PS VR2 could feature machine learning image enhancement

A patent filed by Sony suggests that PS VR2 could use a combination of machine learning and eye tracking to guess where the player will look first.


We already know a lot about PlayStation VR2, such as its design, as well as descriptions of system specifications and new features. However, a release date for the system remains elusive. Although many expected the VR system to release around the end of 2022, rumors now suggest that the PlayStation VR2 release will fall in 2023. This was initially speculated to be due to a supply line delay, but new patents filed by Sony suggest it’s still adding to system software.


Sony has already announced that PS VR2 will have eye tracking that follows the player’s line of sight and should change the orientation of the game world accordingly. Known as foveal rendering, this should not only improve player immersion, but also reduce the processing load on the system by not requiring the entire scene to be in focus.

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A new patent filed by Sony now suggests that this eye-tracking feature on PlayStation VR2 could power a programmed machine learning system to determine where in a scene a player is most likely to look first. The system would then devote the processing power to rendering that area first. If it works, it should render large scenes in a way that the player wearing the VR headset won’t even notice, as they will naturally have been looking towards the area that was rendered first.

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It is not yet known whether this Sony patent will be used as part of the development of the games themselves or simply as a trick to hide render times from the player. Depending on the game, however, this could be used as a subtle way to guide the player through a level using their own eye focus. This could be particularly useful in a very rhythmic section of a game, such as in a chase sequence.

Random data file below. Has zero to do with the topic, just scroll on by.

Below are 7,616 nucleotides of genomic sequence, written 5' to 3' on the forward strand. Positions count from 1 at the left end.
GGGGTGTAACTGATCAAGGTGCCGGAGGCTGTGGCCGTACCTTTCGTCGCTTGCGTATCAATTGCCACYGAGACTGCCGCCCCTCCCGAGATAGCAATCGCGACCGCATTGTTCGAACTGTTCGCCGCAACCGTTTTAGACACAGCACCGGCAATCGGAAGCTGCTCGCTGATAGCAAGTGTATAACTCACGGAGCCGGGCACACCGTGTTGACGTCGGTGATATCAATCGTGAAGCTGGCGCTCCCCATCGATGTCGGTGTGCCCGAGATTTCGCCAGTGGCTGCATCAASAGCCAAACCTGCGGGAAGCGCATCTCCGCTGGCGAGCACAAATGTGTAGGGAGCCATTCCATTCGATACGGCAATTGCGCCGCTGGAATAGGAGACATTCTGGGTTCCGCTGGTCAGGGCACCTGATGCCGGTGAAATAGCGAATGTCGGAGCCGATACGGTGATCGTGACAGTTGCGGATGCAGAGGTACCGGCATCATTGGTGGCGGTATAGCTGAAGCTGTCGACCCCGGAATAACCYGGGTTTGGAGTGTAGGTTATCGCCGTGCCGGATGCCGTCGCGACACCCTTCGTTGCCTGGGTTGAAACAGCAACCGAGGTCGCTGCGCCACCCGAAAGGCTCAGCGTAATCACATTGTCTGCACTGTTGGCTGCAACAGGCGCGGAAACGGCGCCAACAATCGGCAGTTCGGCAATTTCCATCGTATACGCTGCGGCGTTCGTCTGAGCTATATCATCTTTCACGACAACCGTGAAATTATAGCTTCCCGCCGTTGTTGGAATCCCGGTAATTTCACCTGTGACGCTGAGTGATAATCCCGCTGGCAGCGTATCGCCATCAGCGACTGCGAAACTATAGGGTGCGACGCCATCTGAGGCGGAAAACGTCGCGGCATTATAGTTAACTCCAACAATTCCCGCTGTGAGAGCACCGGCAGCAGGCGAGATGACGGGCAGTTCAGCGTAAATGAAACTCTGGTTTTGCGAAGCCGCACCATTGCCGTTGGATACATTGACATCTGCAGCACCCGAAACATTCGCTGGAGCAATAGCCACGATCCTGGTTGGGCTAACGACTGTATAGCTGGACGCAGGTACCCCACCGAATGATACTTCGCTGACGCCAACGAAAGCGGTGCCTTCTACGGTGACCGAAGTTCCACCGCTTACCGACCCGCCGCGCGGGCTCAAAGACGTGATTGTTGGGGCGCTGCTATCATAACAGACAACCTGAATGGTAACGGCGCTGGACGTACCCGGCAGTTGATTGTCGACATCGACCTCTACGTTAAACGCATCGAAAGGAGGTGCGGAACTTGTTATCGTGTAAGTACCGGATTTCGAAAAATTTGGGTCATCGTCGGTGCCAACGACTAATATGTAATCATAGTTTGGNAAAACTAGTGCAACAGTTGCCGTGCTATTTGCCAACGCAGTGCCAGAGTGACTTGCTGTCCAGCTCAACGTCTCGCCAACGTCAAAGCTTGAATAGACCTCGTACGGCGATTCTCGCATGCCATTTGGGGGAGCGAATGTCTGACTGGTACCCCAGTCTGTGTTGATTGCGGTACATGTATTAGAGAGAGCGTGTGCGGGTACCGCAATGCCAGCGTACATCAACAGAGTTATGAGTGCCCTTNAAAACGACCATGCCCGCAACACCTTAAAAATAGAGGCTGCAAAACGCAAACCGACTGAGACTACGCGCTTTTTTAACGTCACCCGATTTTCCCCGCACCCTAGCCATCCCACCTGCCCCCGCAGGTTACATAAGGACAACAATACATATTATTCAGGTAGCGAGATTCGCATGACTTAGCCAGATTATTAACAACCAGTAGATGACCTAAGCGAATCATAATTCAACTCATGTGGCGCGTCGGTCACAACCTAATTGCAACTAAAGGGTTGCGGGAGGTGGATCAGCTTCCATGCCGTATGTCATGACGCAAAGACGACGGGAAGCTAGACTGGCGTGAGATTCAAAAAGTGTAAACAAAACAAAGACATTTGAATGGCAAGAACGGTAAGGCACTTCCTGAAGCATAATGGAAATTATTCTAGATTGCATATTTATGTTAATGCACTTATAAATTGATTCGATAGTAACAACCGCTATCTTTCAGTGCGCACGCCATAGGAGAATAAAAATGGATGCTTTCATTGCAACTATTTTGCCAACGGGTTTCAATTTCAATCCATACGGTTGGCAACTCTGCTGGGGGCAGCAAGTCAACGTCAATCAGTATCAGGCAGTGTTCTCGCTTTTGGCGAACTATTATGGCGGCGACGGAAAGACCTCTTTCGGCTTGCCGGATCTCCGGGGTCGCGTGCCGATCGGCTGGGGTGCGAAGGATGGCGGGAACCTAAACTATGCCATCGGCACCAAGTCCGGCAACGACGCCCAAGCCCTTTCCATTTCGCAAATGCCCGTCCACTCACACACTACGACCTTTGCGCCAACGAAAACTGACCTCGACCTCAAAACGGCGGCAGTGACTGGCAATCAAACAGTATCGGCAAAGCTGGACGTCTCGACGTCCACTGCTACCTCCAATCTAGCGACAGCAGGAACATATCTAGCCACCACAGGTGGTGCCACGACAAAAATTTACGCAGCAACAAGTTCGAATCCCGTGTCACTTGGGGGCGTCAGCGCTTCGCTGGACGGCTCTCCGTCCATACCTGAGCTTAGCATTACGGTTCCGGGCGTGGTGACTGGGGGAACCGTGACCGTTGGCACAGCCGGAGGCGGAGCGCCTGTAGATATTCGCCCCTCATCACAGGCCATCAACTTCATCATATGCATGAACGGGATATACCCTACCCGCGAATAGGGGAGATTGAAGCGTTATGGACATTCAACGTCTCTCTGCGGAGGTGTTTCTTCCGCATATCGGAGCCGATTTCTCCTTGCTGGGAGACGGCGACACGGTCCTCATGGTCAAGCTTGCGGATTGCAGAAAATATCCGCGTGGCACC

Developers of more immersive single-player games often use different audio or visual cues in the environment to guide players through the game world. One of the most common game development tricks is to have the player naturally follow the sources light such as street lamps or to give interactive objects a distinct color. Some games are so good at this that the player may not even realize they are being led in a particular direction by the game. VR arguably already offers the most immersive gaming experiences, and a system like the Eye Tracking for PS VR2 could replace these hints by guiding players only by focusing on certain directions, even if the player is not looking at them. This would always highlight the correct path in the player’s peripheral vision.

Using the patent like this could suggest a real breakthrough in the technical capabilities of upcoming PlayStation VR2 games. VR is often heralded by many as the future of gaming, and 2021 has seen plenty of big VR video game releases. As PlayStation is currently without its main home console rival Xbox in the VR space, PS VR2 could be a great opportunity for Sony when released.

PlayStation VR2 is currently in development.

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Sherry J. Basler